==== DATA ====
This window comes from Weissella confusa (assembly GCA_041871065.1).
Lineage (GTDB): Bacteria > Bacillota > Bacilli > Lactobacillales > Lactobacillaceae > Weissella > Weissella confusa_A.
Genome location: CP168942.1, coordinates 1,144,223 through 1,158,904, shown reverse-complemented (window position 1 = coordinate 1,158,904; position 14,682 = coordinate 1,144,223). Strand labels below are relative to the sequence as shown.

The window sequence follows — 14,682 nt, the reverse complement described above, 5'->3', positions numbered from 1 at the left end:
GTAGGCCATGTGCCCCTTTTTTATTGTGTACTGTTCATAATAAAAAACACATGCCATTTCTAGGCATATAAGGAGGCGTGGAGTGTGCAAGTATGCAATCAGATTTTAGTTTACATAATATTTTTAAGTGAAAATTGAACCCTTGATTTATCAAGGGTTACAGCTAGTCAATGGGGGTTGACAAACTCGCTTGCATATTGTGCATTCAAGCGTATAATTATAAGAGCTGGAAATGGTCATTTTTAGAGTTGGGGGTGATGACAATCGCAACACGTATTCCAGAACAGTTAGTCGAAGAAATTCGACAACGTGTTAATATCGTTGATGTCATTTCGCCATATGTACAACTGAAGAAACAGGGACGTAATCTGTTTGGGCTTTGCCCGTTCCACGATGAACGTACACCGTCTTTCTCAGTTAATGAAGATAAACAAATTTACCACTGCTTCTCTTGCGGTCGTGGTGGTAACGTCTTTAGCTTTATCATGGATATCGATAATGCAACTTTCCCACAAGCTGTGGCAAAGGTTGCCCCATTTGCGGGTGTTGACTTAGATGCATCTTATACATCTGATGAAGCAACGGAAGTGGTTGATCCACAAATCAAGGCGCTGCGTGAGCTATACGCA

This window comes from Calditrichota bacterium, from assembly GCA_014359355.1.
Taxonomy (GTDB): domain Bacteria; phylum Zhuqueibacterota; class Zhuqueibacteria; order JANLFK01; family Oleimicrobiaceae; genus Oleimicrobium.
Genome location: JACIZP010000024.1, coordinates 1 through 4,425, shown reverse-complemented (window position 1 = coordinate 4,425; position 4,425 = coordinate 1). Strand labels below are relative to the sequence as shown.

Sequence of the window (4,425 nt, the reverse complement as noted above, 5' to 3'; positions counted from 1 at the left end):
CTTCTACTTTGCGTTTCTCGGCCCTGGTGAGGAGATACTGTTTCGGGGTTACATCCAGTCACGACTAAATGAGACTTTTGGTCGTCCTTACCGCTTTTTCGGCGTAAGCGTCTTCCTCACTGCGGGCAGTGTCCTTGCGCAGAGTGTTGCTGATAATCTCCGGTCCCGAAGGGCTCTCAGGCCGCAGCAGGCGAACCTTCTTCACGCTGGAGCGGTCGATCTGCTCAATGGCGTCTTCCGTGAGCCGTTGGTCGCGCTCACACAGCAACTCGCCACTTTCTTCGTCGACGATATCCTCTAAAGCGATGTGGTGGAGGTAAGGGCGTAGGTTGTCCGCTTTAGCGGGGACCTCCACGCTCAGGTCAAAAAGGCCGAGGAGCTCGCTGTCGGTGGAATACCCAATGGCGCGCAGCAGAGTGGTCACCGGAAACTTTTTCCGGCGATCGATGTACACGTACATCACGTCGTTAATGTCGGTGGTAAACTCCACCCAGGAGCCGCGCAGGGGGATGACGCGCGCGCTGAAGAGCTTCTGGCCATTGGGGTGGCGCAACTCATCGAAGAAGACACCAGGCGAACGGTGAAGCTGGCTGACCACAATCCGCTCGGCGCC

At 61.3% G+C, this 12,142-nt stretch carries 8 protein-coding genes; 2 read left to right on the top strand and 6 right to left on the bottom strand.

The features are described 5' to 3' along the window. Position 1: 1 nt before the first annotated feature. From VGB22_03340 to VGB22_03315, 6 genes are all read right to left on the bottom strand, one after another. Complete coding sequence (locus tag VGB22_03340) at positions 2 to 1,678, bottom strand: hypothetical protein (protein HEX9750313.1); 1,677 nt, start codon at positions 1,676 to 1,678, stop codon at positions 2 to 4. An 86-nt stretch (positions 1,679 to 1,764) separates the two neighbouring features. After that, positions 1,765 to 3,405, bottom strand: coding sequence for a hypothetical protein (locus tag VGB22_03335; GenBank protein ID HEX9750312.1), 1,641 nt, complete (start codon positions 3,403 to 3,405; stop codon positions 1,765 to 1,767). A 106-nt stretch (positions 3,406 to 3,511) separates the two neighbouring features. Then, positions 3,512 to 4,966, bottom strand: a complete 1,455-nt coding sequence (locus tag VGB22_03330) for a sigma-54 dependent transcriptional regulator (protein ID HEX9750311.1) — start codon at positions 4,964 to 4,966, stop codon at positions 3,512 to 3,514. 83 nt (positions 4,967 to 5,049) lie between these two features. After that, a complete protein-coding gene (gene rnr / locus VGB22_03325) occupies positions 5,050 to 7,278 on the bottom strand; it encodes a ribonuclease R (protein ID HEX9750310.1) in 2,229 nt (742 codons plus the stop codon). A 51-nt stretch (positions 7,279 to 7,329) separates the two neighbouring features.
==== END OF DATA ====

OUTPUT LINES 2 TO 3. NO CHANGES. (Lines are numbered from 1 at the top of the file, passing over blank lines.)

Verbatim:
Lineage (GTDB): Bacteria > Bacillota > Bacilli > Lactobacillales > Lactobacillaceae > Weissella > Weissella confusa_A.
Genome location: CP168942.1, coordinates 1,144,223 through 1,158,904, shown reverse-complemented (window position 1 = coordinate 1,158,904; position 14,682 = coordinate 1,144,223). Strand labels below are relative to the sequence as shown.